Corporate Losses From Internet-Based Attacks Average $2M

A survey of 162 companies also found that organizations on average suffered one disruptive incident a year from worms, viruses, spyware or other security-related causes, the Aberdeen Group said. Corporate systems were down an average of 22 hours in each attack.

The battle against malicious code has intensified as companies increase their use of the Internet to generate revenue.

According to the survey, 75 percent of firms are ratcheting up their web-based customer sales and services operations, and 55 percent are increasing their use of the Internet for negotiating and buying goods from suppliers. In addition, 48 percent of the respondents are using the Internet more for distributing products and for filling orders.

"Those operations really cover the waterfront," Aberdeen analyst James Hurley said. "Those are most of the core business functions from supply to customer orders.

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"[As a result] the business imperative to keep these systems operating is on a collision course with not being able to service customers and sales following an attack," he said.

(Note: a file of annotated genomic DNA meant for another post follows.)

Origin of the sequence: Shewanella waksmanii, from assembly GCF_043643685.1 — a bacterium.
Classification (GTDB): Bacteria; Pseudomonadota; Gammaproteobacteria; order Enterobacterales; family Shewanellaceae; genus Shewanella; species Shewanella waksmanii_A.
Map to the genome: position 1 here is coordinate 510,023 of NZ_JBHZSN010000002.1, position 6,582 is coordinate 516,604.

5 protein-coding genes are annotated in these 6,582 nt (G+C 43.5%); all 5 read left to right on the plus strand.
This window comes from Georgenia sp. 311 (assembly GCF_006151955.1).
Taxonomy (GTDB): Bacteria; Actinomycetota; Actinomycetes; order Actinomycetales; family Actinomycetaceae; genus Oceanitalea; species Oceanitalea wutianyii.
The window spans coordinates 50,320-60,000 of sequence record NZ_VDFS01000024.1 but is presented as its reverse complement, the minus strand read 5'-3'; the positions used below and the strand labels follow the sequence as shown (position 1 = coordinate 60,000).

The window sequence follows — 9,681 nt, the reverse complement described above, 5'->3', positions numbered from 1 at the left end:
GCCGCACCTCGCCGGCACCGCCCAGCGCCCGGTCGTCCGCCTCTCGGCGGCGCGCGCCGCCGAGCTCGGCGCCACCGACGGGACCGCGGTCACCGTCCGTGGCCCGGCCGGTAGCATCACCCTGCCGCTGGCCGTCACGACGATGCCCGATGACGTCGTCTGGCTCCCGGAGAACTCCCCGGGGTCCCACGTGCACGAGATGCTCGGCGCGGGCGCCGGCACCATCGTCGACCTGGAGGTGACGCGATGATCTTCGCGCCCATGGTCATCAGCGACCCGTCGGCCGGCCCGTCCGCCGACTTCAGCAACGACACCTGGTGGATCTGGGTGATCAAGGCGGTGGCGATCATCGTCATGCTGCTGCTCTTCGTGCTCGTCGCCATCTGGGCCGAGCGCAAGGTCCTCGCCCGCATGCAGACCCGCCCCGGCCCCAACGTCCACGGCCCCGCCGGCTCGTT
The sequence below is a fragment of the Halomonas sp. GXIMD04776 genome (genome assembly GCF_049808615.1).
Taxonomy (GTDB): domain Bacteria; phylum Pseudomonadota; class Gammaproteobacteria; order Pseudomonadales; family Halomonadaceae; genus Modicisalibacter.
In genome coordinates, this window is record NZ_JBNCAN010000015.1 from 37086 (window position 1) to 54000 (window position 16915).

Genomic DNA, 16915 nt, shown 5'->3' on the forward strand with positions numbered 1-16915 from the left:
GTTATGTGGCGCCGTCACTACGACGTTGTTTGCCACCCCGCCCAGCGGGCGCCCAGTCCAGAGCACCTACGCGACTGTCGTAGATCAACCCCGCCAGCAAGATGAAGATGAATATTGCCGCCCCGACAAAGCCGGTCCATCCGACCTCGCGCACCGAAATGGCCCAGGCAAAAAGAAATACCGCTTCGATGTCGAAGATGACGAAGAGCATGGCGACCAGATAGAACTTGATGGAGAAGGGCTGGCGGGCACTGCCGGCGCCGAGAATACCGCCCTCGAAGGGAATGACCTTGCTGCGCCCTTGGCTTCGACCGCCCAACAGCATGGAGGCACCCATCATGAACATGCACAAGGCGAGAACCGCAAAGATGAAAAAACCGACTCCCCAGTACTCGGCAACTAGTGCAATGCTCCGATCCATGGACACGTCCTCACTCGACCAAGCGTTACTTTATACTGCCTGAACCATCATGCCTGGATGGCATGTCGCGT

To combat malware, 82 percent of the companies surveyed had strategies focusing on strengthening their defenses. The remaining companies were split, with half saying their primary strategy was to clean up the mess following an attack, or to contain damage once it has occurred.

"What that says quite clearly is that organizations have made up their minds on what to do going forward," Hurley said.

About three out of five companies said they needed to add security technology, but didn't know which products they needed. "There's a lot of confusion in the market as to what technology to select," Hurley said.

Beyond technology, companies focused on prevention said they needed more staff with strong security backgrounds, the study found.

Among Aberdeen's recommendations to fend off attacks is for companies to build a profile on the customers and partners using Internet-based systems. Companies, for example, conducting a lot of business with consumers should be prepared to deal with a significant portion of computers infected with viruses, spyware or other dangerous code.

Companies engaged in business-to-business transactions should know their partners' and customers' security policies and technology.

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